Review Price £379.00
Asus Eee PC 1018p - Performance, Battery Life and Verdict
The Asus 1018P comes in two iterations - one with a dual-core N550 Atom and this one, which has the lower-powered single-core 1.83GHz N470 Atom equipped with basic integrated GMA 3100 graphics. It doesn't have enough power to play 1080p video without major stuttering, but when there's no HDMI output and only a sub-720p HD screen on-board, such a feature would be of limited use.
This is a netbook for the basics - word processing, web browsing and watching the odd video on-the-move. Even 720p video on YouTube struggles along here, although standalone files will play correctly - if encoded with a sensible codec and at a modest bit-rate. Gaming potential is similarly limited. In our standard Trackmania Nations benchmark, at medium settings, the Eee PAD 1018p managed just 9.5fps. Even with the settings set to rock-bottom levels, this figure only bumped up to 12fps. At this point, playing the game could be classed as a masochist's hobby.
The 1GB of RAM common to virtually all 10.1in netbooks naturally limits productivity here - and we're beginning to get a little tired of it. At least the single-core processor doesn't significantly slow down basic navigation through the Windows 7 OS. Again, stick to the basics and the Asus Eee PC 1018p will give you no problems.
Doing these basics on the netbook is made all the more pleasant by its strong suit, though - its design and build. The aluminium layer may appear to be a superfluous add-on, but that premium veneer does make this device more enjoyable to use. And beyond your frames-per-second and your CPU clock cycles, this remains an important factor when it comes to actually using the thing.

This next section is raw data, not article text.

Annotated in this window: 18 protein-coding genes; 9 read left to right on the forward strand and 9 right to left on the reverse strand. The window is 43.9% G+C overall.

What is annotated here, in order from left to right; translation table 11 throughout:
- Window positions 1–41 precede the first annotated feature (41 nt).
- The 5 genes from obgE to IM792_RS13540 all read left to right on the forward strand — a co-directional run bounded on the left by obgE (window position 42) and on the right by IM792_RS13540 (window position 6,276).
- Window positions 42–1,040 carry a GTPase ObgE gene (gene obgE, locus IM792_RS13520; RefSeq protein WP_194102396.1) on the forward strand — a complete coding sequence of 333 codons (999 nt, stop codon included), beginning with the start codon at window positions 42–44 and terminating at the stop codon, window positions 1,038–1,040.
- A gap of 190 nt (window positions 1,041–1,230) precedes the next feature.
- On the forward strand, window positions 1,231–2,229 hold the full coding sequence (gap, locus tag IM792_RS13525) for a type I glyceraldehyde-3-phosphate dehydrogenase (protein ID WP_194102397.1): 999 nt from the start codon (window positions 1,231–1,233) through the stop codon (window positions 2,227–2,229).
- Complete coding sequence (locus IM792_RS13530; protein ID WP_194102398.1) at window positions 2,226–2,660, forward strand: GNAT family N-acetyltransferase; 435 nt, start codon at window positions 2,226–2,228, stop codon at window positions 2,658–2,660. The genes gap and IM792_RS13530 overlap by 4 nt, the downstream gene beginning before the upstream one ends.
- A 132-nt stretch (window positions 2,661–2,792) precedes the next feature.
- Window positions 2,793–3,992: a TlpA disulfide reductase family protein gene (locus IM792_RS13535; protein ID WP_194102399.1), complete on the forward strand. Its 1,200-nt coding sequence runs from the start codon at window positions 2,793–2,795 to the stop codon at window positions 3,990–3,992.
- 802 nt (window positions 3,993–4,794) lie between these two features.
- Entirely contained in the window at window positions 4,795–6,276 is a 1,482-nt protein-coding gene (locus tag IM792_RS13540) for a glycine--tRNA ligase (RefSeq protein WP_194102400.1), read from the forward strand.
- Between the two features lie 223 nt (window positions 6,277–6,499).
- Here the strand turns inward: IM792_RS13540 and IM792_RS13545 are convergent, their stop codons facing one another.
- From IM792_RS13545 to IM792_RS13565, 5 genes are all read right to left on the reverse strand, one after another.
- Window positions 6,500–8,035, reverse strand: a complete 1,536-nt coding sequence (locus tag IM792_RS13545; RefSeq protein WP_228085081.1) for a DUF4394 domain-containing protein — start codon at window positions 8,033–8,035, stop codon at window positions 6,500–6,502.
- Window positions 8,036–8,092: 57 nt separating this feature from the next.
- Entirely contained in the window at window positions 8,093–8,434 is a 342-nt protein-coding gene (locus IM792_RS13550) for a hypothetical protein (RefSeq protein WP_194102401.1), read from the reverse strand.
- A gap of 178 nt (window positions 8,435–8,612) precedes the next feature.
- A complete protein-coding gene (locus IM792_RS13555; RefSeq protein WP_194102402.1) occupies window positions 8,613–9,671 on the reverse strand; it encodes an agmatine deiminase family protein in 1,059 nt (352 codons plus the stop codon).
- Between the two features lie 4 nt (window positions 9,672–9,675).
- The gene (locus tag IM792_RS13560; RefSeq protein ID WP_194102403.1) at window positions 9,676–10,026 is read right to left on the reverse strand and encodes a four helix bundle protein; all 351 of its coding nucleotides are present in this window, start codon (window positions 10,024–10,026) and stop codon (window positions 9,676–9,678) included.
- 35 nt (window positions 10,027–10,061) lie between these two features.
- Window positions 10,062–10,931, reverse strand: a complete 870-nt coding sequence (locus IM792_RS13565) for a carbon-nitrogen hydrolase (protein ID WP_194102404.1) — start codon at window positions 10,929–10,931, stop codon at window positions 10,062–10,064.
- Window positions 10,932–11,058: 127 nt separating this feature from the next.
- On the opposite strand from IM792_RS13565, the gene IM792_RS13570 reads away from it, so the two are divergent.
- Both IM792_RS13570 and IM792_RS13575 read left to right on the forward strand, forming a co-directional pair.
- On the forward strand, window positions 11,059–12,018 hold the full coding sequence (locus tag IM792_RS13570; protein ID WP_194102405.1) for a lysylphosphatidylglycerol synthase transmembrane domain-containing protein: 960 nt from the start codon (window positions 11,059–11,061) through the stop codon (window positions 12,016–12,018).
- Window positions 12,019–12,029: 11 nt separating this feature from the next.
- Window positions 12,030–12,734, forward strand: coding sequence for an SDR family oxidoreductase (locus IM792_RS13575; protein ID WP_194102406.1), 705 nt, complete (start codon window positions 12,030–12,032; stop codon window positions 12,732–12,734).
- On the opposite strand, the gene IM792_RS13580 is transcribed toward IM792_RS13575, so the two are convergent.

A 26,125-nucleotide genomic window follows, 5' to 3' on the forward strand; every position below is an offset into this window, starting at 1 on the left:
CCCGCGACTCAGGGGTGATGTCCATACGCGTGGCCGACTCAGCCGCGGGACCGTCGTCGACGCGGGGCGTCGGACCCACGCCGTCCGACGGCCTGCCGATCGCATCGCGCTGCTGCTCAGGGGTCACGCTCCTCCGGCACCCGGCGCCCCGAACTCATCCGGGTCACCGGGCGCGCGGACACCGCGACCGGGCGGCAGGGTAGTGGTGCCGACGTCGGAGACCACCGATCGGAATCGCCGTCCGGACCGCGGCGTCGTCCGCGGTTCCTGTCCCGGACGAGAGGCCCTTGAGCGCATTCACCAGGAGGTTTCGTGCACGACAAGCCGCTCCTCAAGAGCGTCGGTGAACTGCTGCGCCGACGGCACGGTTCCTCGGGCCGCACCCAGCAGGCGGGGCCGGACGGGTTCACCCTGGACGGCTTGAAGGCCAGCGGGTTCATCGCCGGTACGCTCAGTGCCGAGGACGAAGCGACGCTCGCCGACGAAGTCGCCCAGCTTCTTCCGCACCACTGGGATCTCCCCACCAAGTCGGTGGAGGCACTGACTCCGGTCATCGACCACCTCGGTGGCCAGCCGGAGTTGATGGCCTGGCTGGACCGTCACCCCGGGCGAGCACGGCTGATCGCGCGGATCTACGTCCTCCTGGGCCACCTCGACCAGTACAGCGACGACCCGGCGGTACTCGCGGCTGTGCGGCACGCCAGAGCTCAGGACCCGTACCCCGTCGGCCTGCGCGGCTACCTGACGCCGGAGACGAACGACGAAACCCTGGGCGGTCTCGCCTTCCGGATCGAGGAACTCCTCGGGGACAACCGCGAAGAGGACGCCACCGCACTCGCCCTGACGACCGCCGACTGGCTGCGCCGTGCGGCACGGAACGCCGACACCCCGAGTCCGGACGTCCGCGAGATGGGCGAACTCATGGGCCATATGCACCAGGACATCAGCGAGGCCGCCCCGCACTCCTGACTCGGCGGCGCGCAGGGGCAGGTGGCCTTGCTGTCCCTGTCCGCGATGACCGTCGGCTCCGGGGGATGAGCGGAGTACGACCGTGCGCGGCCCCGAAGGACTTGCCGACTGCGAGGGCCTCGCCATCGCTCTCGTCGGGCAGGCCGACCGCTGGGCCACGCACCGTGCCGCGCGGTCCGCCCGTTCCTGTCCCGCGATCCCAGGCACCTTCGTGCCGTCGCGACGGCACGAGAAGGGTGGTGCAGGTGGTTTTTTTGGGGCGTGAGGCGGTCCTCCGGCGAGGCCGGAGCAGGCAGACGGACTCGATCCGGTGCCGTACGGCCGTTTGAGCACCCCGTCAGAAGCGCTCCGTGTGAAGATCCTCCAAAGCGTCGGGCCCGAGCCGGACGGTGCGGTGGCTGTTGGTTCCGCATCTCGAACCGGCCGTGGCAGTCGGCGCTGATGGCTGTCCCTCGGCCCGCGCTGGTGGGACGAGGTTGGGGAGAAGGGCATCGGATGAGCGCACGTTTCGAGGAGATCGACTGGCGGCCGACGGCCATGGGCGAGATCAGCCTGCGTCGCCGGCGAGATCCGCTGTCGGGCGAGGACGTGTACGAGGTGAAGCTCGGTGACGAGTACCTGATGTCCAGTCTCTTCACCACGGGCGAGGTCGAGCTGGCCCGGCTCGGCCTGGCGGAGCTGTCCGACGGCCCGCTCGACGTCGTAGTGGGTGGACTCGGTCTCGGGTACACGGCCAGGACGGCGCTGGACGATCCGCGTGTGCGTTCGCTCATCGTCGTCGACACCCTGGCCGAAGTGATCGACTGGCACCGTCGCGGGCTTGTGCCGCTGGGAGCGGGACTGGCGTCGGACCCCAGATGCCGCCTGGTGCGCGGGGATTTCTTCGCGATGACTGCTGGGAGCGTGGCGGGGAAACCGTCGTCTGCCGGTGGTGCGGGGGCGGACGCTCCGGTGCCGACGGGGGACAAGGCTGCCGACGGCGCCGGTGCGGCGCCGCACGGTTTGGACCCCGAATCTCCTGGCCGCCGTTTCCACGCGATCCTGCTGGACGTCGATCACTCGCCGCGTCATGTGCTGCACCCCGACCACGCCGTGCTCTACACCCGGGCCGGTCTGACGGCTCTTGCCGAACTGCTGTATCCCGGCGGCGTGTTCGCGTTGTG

The Asus Eee PC 1018p lasted for 5:08 hours in our video test, playing an SD Divx file on loop at 60 percent brightness. This is a fairly average result for a netbook, though some rivals are able to push 8-10 hours. Asus claims "up to 10 hours" for the netbook, which may be possible if you turn the brightness down, switch off Wi-Fi/Bluetooth and only undertake very low-intensity tasks.
If performance and battery life are your key considerations, rather than style and build, other options are very difficult to ignore. The Acer Aspire D255 offers a better processor than this particular model, for less money, and the Toshiba N550 is also better-equipped, offering a more powerful AMD processor, HDMI output and half-decent speakers.
The Asus Eee PC 1018P is very good at being a netbook. It's particularly slim, otherwise small, light and more pleasant to use than some cheaper alternatives thanks to its aluminium clad interior. However, you do pay for such luxuries and with a single-core Atom processor and no HDMI output, it can't handle video nearly as well as some similarly-priced netbooks from other manufacturers.
Scores In Detail
- Battery Life
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